Photos: Courtesy of the artist
The great writer Lezama Lima noted: “We can say that in a visual abstraction, we find nature, geometry, an excess of composition, movement as a quantity that is expressed, sentiment as refusing or suffering provocations from a point in infinity, hidden dangers of stylization through history or playful privileges on the seashore.”
That statement by the author of the novel Paradiso becomes a pretext for approaching the work of Rigoberto Mena, who, esthetically oriented toward abstractionism and with an overwhelming creative freedom based on an apparently heterogeneous and unequal mark, offers us his individual imagination.
Mena tries not to repeat himself and abstraction gives him the possibility and “the enjoyment of always doing completely new things. Sometimes even I don’t know how I did something, and everything turns into a surprise.”
Working with a set of colors, which he adjusts slightly according to the occasion, the painter and engraver — born in 1961 in Artemisa, Havana — is a self-confessed admirer of the Cuban abstract artists and also the maestros Piet Mondrian and Jackson Pollock, and he is recognized by critics as one of the most outstanding representatives of that current on the island.
But Mena entered the world of visual arts a little bit late in life: “At 19, I began visiting the Cultural Center in Marianao, which was doing excellent work in the community, and those were my first steps.” Subsequently, from 1985 to 1987, he was enrolled in the Higher Technical School for Design and Information, and from 1988 to 1989 he briefly took classes at the Higher Art Institute.
It was the start of the difficult 1990s — marked by a profound economic crisis — and everyone was looking for alternatives to open doors: “The objective was to work to sell,” he admits without any qualms or false shame. Initially, he became involved in the well-attended arts and crafts fairs that were held in the Plaza de la Catedral, and without having defined a solid esthetic project, began depicting nude women on bicycles and, at the same time, he made a series of works related to pre-Columbian cultures. That was when his work began to move in the direction of abstraction.
In recent times, Mena has felt very comfortable using large format art, or gigantism, and proof of that was in his exhibition Speaking in Tongues at the Museo Nacional de Bellas Artes in Havana late last year. At the same time, his paintings can be compared to a complicated symphony that includes entangled zones of silence, because it is emotion rather than theme that moves them.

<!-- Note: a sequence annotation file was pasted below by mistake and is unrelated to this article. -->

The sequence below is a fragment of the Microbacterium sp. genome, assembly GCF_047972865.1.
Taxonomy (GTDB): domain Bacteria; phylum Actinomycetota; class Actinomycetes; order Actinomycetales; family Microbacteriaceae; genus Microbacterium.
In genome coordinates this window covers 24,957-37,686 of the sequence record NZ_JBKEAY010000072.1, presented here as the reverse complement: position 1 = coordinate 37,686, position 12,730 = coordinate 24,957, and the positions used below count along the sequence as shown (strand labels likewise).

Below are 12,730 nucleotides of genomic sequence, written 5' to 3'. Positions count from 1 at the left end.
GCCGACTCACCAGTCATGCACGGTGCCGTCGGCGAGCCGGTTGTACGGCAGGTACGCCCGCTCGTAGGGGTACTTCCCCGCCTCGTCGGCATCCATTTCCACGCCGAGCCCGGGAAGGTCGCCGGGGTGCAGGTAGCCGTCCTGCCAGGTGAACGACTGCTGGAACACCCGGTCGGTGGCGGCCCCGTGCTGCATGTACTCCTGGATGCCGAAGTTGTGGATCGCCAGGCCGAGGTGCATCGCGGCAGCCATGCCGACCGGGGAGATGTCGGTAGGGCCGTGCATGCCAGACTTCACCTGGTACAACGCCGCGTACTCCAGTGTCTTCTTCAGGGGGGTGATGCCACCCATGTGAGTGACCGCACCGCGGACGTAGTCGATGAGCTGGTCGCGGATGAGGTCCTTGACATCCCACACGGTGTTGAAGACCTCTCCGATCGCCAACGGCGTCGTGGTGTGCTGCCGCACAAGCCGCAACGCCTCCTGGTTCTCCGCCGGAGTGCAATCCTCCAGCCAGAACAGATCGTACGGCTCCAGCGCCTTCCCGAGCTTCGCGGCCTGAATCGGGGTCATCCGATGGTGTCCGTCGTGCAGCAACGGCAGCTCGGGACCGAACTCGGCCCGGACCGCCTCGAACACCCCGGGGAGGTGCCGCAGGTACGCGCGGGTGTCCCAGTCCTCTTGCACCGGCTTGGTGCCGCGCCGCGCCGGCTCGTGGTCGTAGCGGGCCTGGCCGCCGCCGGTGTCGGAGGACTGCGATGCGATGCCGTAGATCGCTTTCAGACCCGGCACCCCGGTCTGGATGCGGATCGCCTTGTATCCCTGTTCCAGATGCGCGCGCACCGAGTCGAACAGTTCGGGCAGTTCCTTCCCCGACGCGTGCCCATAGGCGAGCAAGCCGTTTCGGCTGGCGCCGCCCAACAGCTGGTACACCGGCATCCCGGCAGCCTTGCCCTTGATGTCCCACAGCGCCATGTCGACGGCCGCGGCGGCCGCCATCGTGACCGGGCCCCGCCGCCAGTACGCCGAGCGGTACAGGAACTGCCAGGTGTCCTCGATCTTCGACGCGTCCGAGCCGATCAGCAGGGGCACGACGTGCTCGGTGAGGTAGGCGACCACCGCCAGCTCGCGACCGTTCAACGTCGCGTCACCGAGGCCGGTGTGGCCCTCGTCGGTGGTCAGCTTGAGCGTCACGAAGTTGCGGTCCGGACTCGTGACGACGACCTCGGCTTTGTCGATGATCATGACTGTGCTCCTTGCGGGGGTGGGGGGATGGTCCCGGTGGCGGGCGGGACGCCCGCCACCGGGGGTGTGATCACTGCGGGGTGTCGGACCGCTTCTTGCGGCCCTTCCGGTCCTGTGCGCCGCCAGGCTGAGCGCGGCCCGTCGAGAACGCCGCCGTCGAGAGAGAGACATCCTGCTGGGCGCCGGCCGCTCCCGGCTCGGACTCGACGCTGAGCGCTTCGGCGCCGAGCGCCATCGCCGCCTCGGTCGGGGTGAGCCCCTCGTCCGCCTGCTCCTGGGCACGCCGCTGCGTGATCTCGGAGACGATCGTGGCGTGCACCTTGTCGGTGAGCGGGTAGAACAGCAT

He starts with an idea but talks about what is within, profound, the most private, intrinsic and even unconfessable essences, and for that reason, the area of rationality is left somewhat at a disadvantage: “If you ask what love is, no matter what the explanation is, it never approaches what is felt; if you talk about God, you always fall short,” he says.
Like most artists, Mena has gone through several stages, but he has been characterized by being very careful — and even cautious — in his use of color: sometimes he seems not to need them and they are even superfluous.
Moreover, his themes have to do with human beings, inner betterment, love, friendship: feelings that we all have, and in many ways, that define us. Perhaps for that reason, he offers us a tentative attachment between the purely abstract and the conceptual, which is why “there is a certain balance, although it is not easy to detect it because, at first sight, its looks like chaos and no rationality is seen,” he admits. Nevertheless, if a viewer’s trained eye is able to make the plunge into the depths of his work, he or she will find a delicate universe of points and counterpoints that he draws and blurs, composes and recomposes with delight, but also with skill and intelligence.
Lezama summed it up: nature, geometry, composition, movement, feelings, pain, denials, challenges, dreams…all of that (and more) are some of the foundations upon which abstraction is based: for that which is cultivated by Rigoberto Mena, nothing human is alien to him. That is his revealing contribution.